Investment advisers would also be subject to BSA rule [31 CFR 103.33(g)], often referred to as the Travel rule. This relates to the retention of transaction records and transmission of required information to other financial institutions for certain transactions. The Travel rule applies to transactions of $3,000 or more and requires collection and retention of information on the transaction parties. Note that the Travel rule exemption for transactions between certain financial institutions would also be applied to investment advisers, excluding some, if not all transactions from the Travel rule. Investment advisers would also be required to retain records of extensions of credit and cross-border transfers of $10,000 or more for at least five years. The recordkeeping and travel rule requirements may not require additional effort for many firms since this information may already be captured and retained under existing policies and regulations.
What’s not included
The notice specifically states that the proposed rule does not require a customer identification program (CIP), customer due diligence (CDD) or enhanced due diligence (EDD) requirements specific to foreign corresponding banks and private banking customers. However, there is an outstanding FinCEN notice of proposed rulemaking to require specific customer due diligence standards including identification of beneficial owners. It would not be surprising if CIP and CDD requirements applied to investment advisers through an additional rule or revision of the proposed rule. The regulatory trend has been for increased due diligence on customers, not less. Furthermore, the proposed rule includes language requiring firms to understand their customers’ risks. It is difficult to see how firms would be required to effectively assess customer risk or monitor for suspicious activity without an implicit or explicit requirement to identify and perform risk-based due diligence on their customers.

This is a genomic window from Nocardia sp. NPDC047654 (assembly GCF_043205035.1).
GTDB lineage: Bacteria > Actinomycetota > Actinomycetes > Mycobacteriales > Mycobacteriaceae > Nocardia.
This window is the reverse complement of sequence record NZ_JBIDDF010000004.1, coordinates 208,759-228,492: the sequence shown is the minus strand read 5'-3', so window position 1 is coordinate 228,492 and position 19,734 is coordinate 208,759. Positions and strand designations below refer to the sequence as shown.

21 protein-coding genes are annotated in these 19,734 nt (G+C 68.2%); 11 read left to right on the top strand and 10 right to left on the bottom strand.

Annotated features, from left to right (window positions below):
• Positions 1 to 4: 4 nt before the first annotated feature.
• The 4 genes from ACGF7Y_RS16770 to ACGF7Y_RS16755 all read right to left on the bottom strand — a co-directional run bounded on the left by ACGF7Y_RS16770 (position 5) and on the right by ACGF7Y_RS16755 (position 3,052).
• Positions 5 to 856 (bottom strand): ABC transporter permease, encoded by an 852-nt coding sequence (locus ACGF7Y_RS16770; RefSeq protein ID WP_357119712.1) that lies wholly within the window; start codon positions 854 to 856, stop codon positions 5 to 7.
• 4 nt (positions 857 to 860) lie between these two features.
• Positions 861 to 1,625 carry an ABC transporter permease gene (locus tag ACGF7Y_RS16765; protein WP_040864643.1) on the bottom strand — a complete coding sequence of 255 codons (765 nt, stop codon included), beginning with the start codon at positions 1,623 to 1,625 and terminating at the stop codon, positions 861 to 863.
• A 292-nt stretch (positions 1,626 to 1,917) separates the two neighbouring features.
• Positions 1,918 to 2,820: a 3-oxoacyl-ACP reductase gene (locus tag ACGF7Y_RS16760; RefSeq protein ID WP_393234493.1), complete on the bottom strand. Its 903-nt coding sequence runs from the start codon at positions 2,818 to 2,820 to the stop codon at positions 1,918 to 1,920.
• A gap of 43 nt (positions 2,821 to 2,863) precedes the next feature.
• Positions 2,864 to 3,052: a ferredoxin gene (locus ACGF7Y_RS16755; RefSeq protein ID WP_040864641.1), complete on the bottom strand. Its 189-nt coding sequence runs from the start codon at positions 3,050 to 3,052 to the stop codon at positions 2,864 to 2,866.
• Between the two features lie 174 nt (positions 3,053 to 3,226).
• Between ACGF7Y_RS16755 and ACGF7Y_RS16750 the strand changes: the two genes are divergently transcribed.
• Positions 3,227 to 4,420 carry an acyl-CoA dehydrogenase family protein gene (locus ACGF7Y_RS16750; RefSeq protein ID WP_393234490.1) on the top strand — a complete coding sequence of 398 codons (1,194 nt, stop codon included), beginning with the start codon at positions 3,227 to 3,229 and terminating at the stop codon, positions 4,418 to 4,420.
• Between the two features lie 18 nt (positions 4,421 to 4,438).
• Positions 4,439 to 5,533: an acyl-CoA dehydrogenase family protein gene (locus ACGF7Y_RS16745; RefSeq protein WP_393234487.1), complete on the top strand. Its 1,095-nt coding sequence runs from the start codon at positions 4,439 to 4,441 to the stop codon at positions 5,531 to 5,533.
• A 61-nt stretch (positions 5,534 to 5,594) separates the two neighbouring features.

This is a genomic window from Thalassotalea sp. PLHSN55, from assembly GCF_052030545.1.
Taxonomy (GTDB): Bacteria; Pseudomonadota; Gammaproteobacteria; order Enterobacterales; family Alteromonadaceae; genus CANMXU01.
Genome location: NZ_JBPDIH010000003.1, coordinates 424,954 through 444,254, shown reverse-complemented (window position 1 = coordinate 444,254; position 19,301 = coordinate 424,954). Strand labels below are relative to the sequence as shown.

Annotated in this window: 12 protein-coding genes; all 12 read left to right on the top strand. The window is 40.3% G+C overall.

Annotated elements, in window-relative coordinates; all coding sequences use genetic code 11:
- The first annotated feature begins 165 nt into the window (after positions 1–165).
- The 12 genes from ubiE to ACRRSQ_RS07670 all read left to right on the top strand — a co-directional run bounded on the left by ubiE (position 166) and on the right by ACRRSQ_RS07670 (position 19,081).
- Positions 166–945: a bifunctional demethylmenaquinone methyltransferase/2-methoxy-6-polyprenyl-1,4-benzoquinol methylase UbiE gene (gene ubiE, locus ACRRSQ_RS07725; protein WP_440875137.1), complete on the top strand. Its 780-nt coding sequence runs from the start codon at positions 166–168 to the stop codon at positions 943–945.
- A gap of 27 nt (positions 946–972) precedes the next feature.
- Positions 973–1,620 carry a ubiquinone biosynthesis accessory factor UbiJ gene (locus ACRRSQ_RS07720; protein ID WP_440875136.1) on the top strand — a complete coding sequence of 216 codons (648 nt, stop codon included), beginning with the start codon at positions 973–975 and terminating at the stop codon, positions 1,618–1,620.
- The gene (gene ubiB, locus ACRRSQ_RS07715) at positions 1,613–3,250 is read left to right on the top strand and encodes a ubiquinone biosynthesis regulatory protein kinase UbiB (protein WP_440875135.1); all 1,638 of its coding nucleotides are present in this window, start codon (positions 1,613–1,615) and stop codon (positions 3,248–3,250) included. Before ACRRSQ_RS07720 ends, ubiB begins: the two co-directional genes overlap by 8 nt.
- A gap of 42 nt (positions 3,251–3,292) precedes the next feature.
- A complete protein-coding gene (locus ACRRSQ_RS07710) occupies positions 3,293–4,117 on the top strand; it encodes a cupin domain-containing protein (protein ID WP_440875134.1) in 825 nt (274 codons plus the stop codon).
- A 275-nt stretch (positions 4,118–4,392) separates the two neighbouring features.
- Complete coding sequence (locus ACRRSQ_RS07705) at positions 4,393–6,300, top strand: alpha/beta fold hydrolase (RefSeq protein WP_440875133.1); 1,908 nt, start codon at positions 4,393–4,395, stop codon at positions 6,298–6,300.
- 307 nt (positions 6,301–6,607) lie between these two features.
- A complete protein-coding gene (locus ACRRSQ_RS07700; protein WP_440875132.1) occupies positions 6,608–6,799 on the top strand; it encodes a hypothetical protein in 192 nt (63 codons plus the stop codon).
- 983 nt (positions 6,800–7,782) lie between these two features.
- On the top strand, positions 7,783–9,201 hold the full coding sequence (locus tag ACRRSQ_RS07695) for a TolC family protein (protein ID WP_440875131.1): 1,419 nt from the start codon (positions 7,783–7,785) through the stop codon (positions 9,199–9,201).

To conclude, here are some final thoughts on the proposed rule. First, don’t panic. The rules are risk based and some, if not many of the requirement may be fulfilled though existing infrastructure and resources. Furthermore, the proposed rule could change between now and the issuance of the final rule. FinCEN solicited comments on the rule and in some cases may alter the proposed rules as a result of industry, regulatory and political feedback. The timetable for finalization of the rule is uncertain and could take many months to finalize. Firms will have six months from the effective date of the rule to implement most of the requirements. In the meantime it would be worthwhile to examine your firm’s current procedures and resources, identify gaps and determine the additional processes, technology and human resources that would be needed to implement the rule. Compliance officers should begin a conversation with senior management and their board of directors to develop an action plan to implement if or when the rule is finalized. Advance planning will lead to a more effective and less expensive implementation process than scrambling to put a program in place at the last minute.